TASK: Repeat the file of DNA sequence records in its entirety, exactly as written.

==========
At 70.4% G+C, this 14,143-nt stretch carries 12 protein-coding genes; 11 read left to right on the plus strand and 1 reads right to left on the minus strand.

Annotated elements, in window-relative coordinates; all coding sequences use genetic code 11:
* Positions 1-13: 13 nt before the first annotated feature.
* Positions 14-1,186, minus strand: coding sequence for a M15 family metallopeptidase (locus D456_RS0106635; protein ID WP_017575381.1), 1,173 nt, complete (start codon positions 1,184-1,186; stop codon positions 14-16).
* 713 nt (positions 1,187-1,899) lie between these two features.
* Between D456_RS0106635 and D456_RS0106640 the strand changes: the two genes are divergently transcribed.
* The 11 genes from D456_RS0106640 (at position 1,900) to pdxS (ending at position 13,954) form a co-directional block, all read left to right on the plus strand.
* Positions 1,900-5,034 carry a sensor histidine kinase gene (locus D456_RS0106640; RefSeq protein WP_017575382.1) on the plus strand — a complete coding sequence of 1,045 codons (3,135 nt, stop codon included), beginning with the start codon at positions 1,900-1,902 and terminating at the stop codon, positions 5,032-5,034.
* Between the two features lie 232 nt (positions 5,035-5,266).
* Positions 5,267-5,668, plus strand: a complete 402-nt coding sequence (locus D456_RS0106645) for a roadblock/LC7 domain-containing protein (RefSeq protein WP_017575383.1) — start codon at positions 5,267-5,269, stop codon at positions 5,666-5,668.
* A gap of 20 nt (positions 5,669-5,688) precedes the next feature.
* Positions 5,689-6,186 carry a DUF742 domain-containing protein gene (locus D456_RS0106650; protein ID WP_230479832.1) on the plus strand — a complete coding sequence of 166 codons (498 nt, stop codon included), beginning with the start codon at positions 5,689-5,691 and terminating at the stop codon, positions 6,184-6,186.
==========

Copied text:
At 70.4% G+C, this 14,143-nt stretch carries 12 protein-coding genes; 11 read left to right on the plus strand and 1 reads right to left on the minus strand.

Annotated elements, in window-relative coordinates; all coding sequences use genetic code 11:
* Positions 1-13: 13 nt before the first annotated feature.
* Positions 14-1,186, minus strand: coding sequence for a M15 family metallopeptidase (locus D456_RS0106635; protein ID WP_017575381.1), 1,173 nt, complete (start codon positions 1,184-1,186; stop codon positions 14-16).
* 713 nt (positions 1,187-1,899) lie between these two features.
* Between D456_RS0106635 and D456_RS0106640 the strand changes: the two genes are divergently transcribed.
* The 11 genes from D456_RS0106640 (at position 1,900) to pdxS (ending at position 13,954) form a co-directional block, all read left to right on the plus strand.
* Positions 1,900-5,034 carry a sensor histidine kinase gene (locus D456_RS0106640; RefSeq protein WP_017575382.1) on the plus strand — a complete coding sequence of 1,045 codons (3,135 nt, stop codon included), beginning with the start codon at positions 1,900-1,902 and terminating at the stop codon, positions 5,032-5,034.
* Between the two features lie 232 nt (positions 5,035-5,266).
* Positions 5,267-5,668, plus strand: a complete 402-nt coding sequence (locus D456_RS0106645) for a roadblock/LC7 domain-containing protein (RefSeq protein WP_017575383.1) — start codon at positions 5,267-5,269, stop codon at positions 5,666-5,668.
* A gap of 20 nt (positions 5,669-5,688) precedes the next feature.
* Positions 5,689-6,186 carry a DUF742 domain-containing protein gene (locus D456_RS0106650; protein ID WP_230479832.1) on the plus strand — a complete coding sequence of 166 codons (498 nt, stop codon included), beginning with the start codon at positions 5,689-5,691 and terminating at the stop codon, positions 6,184-6,186.